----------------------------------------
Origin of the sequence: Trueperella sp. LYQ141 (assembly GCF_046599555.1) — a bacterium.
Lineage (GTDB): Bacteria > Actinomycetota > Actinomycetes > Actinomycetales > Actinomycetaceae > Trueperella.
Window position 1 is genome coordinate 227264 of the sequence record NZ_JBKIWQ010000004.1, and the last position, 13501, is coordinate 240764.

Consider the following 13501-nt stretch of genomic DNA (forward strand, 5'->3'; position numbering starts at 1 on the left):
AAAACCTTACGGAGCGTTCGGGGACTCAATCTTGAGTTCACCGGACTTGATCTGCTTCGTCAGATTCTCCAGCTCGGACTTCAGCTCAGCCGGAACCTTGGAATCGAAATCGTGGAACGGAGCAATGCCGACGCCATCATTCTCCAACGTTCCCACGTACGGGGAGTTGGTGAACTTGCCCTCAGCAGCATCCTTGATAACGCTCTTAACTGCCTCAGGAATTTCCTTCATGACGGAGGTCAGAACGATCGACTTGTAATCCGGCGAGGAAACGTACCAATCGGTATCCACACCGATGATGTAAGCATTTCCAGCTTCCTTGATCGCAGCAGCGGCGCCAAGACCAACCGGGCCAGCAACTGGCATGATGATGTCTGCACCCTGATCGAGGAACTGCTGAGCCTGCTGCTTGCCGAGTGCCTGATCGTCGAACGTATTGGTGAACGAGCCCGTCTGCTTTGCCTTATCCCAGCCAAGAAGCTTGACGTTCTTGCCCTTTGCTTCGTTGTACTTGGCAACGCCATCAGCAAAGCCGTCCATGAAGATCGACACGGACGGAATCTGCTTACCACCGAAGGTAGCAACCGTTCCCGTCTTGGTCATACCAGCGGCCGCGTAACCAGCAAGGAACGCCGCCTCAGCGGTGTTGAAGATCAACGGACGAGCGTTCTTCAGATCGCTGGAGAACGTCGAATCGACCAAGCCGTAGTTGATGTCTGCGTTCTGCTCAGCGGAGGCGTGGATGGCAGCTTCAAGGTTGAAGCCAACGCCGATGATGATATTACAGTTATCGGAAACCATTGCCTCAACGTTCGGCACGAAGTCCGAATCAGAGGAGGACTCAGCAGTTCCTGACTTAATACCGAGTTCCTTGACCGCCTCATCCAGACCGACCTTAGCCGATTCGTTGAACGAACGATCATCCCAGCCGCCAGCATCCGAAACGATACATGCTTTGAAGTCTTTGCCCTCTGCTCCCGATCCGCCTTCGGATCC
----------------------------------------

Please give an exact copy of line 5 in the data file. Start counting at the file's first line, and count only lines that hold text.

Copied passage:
AAAACCTTACGGAGCGTTCGGGGACTCAATCTTGAGTTCACCGGACTTGATCTGCTTCGTCAGATTCTCCAGCTCGGACTTCAGCTCAGCCGGAACCTTGGAATCGAAATCGTGGAACGGAGCAATGCCGACGCCATCATTCTCCAACGTTCCCACGTACGGGGAGTTGGTGAACTTGCCCTCAGCAGCATCCTTGATAACGCTCTTAACTGCCTCAGGAATTTCCTTCATGACGGAGGTCAGAACGATCGACTTGTAATCCGGCGAGGAAACGTACCAATCGGTATCCACACCGATGATGTAAGCATTTCCAGCTTCCTTGATCGCAGCAGCGGCGCCAAGACCAACCGGGCCAGCAACTGGCATGATGATGTCTGCACCCTGATCGAGGAACTGCTGAGCCTGCTGCTTGCCGAGTGCCTGATCGTCGAACGTATTGGTGAACGAGCCCGTCTGCTTTGCCTTATCCCAGCCAAGAAGCTTGACGTTCTTGCCCTTTGCTTCGTTGTACTTGGCAACGCCATCAGCAAAGCCGTCCATGAAGATCGACACGGACGGAATCTGCTTACCACCGAAGGTAGCAACCGTTCCCGTCTTGGTCATACCAGCGGCCGCGTAACCAGCAAGGAACGCCGCCTCAGCGGTGTTGAAGATCAACGGACGAGCGTTCTTCAGATCGCTGGAGAACGTCGAATCGACCAAGCCGTAGTTGATGTCTGCGTTCTGCTCAGCGGAGGCGTGGATGGCAGCTTCAAGGTTGAAGCCAACGCCGATGATGATATTACAGTTATCGGAAACCATTGCCTCAACGTTCGGCACGAAGTCCGAATCAGAGGAGGACTCAGCAGTTCCTGACTTAATACCGAGTTCCTTGACCGCCTCATCCAGACCGACCTTAGCCGATTCGTTGAACGAACGATCATCCCAGCCGCCAGCATCCGAAACGATACATGCTTTGAAGTCTTTGCCCTCTGCTCCCGATCCGCCTTCGGATCC